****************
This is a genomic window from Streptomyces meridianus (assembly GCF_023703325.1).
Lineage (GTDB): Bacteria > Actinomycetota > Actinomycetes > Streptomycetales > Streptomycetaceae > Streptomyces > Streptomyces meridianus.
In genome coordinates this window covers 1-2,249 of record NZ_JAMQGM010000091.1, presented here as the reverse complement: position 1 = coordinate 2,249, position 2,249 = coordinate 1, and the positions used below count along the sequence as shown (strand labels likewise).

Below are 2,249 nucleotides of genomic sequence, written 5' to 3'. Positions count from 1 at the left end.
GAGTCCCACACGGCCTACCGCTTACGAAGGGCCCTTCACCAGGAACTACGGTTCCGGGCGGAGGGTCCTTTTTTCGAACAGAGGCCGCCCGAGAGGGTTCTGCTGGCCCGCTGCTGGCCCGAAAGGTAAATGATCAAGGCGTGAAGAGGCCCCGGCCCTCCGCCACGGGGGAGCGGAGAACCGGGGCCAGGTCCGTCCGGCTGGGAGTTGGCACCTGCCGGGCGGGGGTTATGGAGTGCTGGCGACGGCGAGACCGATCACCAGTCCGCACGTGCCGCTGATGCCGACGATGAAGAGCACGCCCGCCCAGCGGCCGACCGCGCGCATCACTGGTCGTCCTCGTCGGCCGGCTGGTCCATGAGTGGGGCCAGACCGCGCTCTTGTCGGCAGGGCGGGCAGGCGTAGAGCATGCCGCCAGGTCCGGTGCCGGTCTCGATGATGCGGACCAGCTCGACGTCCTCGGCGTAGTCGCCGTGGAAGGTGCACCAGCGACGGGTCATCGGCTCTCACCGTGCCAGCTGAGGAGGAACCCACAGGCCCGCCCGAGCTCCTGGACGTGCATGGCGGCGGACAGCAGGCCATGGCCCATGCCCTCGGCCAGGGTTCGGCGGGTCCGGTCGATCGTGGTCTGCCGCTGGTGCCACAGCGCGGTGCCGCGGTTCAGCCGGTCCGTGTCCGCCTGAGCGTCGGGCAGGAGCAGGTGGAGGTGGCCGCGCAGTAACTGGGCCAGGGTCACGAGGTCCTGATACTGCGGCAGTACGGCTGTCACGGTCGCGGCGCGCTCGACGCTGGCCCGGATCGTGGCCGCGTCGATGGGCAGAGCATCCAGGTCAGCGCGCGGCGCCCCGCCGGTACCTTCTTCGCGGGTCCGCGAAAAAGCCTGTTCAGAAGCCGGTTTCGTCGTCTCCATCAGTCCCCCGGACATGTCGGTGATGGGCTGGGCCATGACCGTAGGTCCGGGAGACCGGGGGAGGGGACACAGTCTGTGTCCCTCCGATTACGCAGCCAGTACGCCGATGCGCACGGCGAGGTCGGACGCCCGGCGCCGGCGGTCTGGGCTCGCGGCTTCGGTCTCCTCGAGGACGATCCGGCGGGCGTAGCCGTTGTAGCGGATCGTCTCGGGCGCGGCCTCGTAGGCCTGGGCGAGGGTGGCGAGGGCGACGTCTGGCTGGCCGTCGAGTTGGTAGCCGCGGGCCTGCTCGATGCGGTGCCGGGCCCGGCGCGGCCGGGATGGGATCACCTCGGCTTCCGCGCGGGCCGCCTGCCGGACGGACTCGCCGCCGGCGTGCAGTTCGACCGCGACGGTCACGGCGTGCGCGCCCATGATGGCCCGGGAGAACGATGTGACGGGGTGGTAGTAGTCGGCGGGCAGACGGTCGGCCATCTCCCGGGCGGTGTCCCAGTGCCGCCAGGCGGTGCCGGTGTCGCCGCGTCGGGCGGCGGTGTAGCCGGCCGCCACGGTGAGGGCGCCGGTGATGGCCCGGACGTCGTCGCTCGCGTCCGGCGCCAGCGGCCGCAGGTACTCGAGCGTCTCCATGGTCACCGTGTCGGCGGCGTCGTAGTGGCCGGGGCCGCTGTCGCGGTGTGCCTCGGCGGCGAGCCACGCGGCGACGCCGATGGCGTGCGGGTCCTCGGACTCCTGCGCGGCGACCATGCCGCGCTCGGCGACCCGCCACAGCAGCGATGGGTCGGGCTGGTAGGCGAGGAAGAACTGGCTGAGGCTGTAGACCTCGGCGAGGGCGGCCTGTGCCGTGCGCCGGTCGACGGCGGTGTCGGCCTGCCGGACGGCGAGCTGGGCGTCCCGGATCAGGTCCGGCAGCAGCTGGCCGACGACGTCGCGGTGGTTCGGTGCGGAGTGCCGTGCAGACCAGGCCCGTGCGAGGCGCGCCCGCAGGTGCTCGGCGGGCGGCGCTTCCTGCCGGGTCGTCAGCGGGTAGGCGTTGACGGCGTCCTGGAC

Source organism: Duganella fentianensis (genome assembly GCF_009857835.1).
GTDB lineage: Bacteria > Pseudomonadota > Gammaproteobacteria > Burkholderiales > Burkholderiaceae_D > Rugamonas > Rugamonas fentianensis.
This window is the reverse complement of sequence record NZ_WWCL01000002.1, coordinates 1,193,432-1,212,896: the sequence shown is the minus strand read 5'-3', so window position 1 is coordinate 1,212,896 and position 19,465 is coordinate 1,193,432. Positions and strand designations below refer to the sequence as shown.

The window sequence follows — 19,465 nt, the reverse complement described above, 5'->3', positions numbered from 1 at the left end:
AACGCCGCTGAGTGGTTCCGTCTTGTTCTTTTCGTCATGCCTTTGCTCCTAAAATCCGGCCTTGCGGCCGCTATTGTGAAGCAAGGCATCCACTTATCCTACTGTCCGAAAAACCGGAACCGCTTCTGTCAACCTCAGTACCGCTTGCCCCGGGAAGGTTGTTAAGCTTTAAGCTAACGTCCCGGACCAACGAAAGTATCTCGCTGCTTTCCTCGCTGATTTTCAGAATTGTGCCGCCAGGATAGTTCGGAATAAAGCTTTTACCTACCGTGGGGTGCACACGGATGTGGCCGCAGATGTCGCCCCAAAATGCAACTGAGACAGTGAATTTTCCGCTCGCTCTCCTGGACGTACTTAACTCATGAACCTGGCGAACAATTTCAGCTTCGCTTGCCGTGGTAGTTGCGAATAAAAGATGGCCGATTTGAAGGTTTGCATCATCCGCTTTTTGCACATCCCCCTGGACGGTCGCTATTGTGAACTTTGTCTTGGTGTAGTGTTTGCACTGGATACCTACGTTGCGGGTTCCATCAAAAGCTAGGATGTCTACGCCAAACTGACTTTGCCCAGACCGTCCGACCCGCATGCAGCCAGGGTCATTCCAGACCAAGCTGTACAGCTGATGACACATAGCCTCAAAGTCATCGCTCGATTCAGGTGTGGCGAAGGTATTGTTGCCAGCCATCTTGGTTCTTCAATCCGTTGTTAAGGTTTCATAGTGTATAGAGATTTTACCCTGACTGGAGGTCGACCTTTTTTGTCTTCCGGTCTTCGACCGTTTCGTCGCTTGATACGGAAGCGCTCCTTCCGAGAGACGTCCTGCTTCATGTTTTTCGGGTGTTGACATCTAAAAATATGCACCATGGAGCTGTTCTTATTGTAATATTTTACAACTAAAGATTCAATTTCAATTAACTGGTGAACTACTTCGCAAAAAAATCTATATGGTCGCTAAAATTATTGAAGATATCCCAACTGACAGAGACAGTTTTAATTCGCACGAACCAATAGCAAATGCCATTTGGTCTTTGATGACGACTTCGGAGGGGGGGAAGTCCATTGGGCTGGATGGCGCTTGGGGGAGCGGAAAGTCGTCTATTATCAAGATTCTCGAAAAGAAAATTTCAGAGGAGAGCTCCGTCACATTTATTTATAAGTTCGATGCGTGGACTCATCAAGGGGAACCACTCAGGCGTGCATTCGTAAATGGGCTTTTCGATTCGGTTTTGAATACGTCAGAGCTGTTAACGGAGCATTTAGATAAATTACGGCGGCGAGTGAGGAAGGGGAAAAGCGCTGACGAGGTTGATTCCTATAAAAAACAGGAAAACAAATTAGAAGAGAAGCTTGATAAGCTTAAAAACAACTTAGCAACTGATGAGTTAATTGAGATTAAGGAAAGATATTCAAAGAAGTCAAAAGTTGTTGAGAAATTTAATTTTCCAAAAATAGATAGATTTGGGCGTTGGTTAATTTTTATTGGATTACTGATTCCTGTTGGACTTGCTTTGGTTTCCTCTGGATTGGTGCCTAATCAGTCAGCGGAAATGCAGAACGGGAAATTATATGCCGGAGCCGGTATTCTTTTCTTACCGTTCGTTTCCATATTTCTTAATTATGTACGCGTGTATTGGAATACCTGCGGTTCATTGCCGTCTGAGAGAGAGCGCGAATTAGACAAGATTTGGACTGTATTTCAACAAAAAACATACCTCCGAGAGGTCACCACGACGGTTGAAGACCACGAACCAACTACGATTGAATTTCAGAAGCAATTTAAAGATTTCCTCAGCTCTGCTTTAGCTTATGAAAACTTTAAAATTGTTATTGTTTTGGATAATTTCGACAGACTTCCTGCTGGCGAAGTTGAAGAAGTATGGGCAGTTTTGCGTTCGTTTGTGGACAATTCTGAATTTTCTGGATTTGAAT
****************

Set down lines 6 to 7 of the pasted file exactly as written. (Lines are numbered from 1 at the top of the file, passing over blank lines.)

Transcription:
Source organism: Duganella fentianensis (genome assembly GCF_009857835.1).
GTDB lineage: Bacteria > Pseudomonadota > Gammaproteobacteria > Burkholderiales > Burkholderiaceae_D > Rugamonas > Rugamonas fentianensis.